November 25, 2020

Attention drivers: the fashion of installing a camera in the car can lead to a fine of 1,500 euros | My rights



It is a global trend. More and more drivers around the world decide to put a small HD camera connected to a memory card (dashcam) inside their cars to record everything that happens while behind the wheel. The objective is to use these images as evidence in the event of a fine or accident and to clear up any doubts in a future judicial process.

These devices, which can be found on the market for less than 100 euros, began to become popular in countries with a high accident rate, such as Russia where their use is not only legal, but is also mandatory to reduce fraud attempts at companies. insurance companies and debug responsibilities. In fact, these gadgets They have become very famous for nourishing social networks with hundreds of viral videos in which shocking crashes and traffic violations of all kinds can be seen.

In Spain there are no specific regulations that prevent or punish carrying a dashcam in the car. However, being on the border between private recordings and video surveillance, their use can lead to significant penalties, depending on how and where they are located. This is demonstrated by a recent resolution of the Spanish Data Protection Agency (AEPD) that fined a neighbor of Toledo with 1,500 euros who installed one of these devices in the back of his car, focusing on the road.

Public space

According to the sanctioning file, it was a Civil Guard patrol that detected the presence of a recording device in the trunk of the car when it was parked on the public highway. Specifically, it was a 360-degree camera from the Xiaomi My Home Security brand that can be controlled with an application and viewed images directly from a mobile phone.

Taking into account the report and the photographic report provided by the agents of the Benemérita, the AEPD considers it proven that the defendant had a video surveillance system inside his car aimed at the public space “without just cause” and that, therefore , breached article 5.1 of the General Data Protection Regulation (RGPD). This precept establishes, in essence, that the personal data captured by any type of recording system will be “adequate, pertinent and limited to what is necessary in relation to the purposes for which they are processed”.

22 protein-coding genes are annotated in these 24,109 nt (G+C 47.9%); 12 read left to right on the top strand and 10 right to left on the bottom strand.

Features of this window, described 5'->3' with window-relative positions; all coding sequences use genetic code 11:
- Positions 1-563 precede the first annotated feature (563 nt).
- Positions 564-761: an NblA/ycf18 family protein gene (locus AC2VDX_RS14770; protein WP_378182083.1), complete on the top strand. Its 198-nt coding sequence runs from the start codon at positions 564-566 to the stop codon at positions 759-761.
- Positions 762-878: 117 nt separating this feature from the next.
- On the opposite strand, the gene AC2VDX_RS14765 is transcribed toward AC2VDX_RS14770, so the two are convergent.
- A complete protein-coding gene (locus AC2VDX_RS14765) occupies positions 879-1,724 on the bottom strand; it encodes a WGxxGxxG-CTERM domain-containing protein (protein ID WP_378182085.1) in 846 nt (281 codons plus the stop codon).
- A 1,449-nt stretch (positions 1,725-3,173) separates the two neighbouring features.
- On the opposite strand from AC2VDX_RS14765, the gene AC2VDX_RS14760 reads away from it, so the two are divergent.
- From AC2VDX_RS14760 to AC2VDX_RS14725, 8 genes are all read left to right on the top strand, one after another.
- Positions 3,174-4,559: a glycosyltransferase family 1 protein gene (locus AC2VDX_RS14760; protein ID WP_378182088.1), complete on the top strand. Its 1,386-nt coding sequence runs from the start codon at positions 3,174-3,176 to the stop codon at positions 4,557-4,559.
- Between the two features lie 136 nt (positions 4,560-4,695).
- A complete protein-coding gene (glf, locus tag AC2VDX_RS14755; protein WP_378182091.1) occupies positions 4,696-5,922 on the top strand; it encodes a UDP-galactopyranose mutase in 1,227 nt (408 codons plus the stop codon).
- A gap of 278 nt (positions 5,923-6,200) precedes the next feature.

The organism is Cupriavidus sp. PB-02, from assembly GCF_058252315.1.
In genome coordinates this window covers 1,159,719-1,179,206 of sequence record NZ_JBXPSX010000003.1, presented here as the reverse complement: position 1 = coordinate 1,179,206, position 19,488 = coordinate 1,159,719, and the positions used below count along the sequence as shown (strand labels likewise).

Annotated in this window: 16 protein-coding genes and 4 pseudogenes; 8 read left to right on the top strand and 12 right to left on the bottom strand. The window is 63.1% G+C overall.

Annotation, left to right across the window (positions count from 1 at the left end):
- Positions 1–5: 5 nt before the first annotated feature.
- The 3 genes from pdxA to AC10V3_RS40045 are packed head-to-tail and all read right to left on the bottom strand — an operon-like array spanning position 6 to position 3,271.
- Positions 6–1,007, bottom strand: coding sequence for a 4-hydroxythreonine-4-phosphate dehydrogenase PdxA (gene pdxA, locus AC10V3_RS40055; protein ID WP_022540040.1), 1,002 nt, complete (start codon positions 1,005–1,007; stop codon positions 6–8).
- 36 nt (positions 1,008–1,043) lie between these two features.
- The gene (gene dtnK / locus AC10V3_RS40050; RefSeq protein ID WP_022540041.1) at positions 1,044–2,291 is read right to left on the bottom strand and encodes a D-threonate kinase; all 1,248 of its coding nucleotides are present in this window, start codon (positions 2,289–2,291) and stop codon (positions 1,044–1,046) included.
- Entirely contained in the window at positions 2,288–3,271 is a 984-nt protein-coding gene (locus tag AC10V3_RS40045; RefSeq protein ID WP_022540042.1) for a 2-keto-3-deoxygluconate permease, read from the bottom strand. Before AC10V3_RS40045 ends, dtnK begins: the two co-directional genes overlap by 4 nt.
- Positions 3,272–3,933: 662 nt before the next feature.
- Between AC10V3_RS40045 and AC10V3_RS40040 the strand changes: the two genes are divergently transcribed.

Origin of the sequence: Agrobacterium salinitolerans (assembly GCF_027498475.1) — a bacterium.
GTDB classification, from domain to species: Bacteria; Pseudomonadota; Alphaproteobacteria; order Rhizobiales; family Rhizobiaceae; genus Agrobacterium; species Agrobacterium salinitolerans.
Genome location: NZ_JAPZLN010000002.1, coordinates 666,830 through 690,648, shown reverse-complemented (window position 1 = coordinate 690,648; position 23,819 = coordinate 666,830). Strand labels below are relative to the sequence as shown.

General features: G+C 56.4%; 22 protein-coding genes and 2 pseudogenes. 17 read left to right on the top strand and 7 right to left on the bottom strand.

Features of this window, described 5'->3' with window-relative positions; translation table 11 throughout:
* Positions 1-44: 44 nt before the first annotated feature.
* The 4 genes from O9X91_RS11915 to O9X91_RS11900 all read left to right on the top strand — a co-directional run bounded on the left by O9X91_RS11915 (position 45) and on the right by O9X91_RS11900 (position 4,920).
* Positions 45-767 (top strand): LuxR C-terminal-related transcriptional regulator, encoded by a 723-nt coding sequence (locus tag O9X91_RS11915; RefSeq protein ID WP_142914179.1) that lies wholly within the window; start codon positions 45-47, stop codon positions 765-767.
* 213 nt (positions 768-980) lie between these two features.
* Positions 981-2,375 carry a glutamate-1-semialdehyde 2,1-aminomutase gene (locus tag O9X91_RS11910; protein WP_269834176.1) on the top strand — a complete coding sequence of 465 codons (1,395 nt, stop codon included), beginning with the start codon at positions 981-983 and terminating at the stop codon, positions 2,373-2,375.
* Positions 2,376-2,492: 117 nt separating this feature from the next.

In this sense, the AEDP argues that the control of traffic and public space is the exclusive competence of the State Security Forces and Bodies and, although it recognizes the right of any person to capture images in the street, it understands that doing so in a continued violates the right to privacy of pedestrians. Especially when there is no specific reason, as happened in this case.

Informative poster

The letter recalls that any camera on board must be oriented “preferably towards the particular space. That is to say, towards the interior of the car, avoiding “controlling traffic areas”. On the other hand, it indicates that all persons who may be recorded with an informational poster must necessarily be warned, even in the case of “simulated” or dissuasive cameras, since “they may feel intimidated.” Two requirements that apparently collide with the purpose for which these devices are normally installed: to record what is happening on the road and reveal the identity of those drivers or pedestrians who commit illegalities.

Violations of the RGPD carry fines of up to 20 million euros or 4% of turnover, in the event that the offender is a company. However, in the present file, the president of the AEDP, Mar España, clarifies that given the seriousness of the events “it is considered appropriate to impose an initial penalty of 1,500 euros, located on the lowest scale for this type of behavior.” Against the resolution now there is a judicial appeal through contentious-administrative means.

Penalties for tampering with the camera while moving

The General Directorate of Traffic (DGT) warns in a recent report that the manipulation of the daschcam With the car in motion, it is an infringement of article 11 of the Highway Code, which forces the driver to be attentive to the road. Like other types of distractions at the wheel, such as making a phone call, entering an address into the GPS or tuning the radio, setting up a recording device is a distraction and a serious risk of suffering an accident sanctioned with 200 euros and 3 points from the driving license. In addition, based on that same article, the driver can be fined up to 100 euros if it is found that the location of the camera hinders his field of vision or supposes an interference for driving.

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